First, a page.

The opening laps went smoothly with Hamilton, on soft tyres, quickly building up a lead over Kubica and Raikkonen, both on hards. He had a 5.4s advantage by lap 12, but Raikkonen shortly began cutting into Kubica’s 3.7s advantage.

Nelson Piquet Jnr made use of his lightly-fuelled Renault to pass both the Toyotas, lunging at Trulli from a distance at turn ten and banging wheels with the Italian.

Advert | Become a RaceFans supporter and go ad-free

Hamilton hits Raikkonen

It was a surprise to see the first retirement of the race was apparently down to mechanical failure rather than driver error: Adrian Sutil’s Force India came to halt between turns two and three. Race control were evidently reluctant to deploy the safety car at such a sensitive moment for the race strategists but after two laps a hot brake had started to smoulder and the safety car was summoned while the conflagration was put out.

And so a problem for Sutil summoned the safety car and led to the transformation of the race – just as had happened last year. On lap 18 most of the front-runners headed for the pits.

McLaren seemed to have used the opportunity to give Hamilton a heavier load of fuel: Kubica and Raikkonen both reached the pit lane exit before him. The exit light was red and Kubica and Raikkonen pulled up alongside each other, but Hamilton braked too late, swerved, and clouted the back of Raikkonen’s Ferrari. Then Rosberg piled in and hit Hamilton.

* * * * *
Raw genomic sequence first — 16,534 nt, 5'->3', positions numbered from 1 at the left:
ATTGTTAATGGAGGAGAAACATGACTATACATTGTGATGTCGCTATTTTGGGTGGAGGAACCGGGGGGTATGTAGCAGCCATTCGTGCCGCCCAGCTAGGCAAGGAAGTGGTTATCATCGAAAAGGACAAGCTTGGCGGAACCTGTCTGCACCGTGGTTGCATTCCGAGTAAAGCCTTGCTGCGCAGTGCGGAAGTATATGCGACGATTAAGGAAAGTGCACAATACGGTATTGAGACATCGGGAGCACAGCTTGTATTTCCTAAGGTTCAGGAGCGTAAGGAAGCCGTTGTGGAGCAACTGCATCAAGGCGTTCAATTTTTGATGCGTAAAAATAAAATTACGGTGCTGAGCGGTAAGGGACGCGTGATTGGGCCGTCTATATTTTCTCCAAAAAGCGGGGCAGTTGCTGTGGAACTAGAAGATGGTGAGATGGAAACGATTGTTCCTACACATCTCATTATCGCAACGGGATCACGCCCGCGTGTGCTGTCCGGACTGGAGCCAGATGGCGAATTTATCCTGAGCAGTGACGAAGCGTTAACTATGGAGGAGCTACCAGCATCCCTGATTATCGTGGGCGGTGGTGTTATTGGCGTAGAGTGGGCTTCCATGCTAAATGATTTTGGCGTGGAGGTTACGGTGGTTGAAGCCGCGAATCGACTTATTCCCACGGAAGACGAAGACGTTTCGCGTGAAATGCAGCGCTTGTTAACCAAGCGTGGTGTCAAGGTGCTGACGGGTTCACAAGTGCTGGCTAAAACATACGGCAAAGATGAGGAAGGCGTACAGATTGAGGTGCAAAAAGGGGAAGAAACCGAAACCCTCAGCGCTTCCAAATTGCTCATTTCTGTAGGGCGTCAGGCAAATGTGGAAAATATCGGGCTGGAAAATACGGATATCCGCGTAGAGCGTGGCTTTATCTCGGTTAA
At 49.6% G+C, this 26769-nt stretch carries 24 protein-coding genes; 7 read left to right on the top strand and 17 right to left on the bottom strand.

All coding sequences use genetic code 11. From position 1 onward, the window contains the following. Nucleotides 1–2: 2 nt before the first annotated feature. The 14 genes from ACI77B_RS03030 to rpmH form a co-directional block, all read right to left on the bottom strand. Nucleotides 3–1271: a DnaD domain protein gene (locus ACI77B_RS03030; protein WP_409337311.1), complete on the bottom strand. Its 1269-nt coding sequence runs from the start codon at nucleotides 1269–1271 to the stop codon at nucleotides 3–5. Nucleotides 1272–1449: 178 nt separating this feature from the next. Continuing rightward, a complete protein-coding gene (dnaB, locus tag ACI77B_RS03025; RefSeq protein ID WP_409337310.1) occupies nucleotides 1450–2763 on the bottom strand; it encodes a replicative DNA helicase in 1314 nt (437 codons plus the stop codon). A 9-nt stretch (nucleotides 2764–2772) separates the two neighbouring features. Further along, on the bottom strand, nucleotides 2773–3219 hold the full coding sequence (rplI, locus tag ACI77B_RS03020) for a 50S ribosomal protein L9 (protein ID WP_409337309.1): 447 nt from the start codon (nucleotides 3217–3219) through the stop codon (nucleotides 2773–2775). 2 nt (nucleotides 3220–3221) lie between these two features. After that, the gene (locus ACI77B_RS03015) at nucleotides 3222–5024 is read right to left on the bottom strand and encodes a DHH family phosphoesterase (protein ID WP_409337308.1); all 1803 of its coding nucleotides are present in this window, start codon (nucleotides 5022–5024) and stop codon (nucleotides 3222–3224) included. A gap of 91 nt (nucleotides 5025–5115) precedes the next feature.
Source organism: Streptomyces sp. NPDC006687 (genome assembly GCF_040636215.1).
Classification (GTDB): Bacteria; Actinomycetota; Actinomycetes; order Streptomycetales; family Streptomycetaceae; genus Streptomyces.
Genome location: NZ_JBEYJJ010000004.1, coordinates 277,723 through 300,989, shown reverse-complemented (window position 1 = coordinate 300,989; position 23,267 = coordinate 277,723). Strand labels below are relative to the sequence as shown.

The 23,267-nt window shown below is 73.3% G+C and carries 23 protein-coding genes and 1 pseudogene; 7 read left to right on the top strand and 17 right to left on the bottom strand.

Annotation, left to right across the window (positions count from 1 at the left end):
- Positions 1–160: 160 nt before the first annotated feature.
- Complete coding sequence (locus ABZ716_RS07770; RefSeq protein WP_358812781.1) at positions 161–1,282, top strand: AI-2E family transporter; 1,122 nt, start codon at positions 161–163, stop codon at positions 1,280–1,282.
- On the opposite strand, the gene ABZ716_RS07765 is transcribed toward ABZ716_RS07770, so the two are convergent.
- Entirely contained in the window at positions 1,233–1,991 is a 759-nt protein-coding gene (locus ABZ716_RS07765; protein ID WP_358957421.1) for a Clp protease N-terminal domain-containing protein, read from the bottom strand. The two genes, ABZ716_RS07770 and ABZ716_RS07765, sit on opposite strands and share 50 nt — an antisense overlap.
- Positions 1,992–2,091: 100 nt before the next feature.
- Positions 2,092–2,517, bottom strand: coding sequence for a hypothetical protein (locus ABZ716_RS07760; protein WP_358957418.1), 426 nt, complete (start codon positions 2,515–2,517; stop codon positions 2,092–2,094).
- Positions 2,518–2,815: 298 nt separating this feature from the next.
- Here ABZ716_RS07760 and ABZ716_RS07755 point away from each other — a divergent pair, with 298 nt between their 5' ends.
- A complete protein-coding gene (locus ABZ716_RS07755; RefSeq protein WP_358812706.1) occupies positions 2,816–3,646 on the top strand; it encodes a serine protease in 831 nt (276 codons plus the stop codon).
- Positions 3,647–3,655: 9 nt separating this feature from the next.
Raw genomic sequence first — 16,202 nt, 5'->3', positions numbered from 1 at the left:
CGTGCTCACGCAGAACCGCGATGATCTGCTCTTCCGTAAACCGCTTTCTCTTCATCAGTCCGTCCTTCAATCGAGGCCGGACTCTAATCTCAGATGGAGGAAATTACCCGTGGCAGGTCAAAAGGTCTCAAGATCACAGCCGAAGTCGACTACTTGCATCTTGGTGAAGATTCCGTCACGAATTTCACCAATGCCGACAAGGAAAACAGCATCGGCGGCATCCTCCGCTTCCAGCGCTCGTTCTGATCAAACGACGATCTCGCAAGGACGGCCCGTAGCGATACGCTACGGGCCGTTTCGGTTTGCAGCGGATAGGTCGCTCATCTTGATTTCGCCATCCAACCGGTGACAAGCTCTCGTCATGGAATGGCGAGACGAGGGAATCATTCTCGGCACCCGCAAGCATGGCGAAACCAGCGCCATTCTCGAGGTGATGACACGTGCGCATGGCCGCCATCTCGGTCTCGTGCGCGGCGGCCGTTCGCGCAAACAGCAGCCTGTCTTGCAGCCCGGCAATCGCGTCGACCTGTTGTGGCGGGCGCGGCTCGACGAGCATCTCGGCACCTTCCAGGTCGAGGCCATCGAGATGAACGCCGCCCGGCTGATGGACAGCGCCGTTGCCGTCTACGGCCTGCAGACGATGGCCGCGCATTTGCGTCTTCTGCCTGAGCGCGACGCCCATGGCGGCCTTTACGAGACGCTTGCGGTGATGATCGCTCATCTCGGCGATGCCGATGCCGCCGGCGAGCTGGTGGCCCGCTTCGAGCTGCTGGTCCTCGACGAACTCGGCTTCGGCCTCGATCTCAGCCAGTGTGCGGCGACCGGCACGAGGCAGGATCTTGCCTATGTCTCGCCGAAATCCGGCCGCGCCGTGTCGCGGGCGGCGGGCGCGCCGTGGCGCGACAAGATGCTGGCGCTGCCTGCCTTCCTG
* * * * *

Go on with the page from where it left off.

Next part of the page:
Raikkonen and Hamilton were out on the spot while Rosberg completed a lap and returned to the pits for a new front wing. Hamilton later suggested he’d seen the red light, but if he’d known it was on and he still didn’t stop in time it hardly exonerates him. The stewards agreed and docked him and Rosberg ten places on the grid for the next race in France. (Video of the Raikkonen – Hamilton – Roberg incident and more on the penalty here)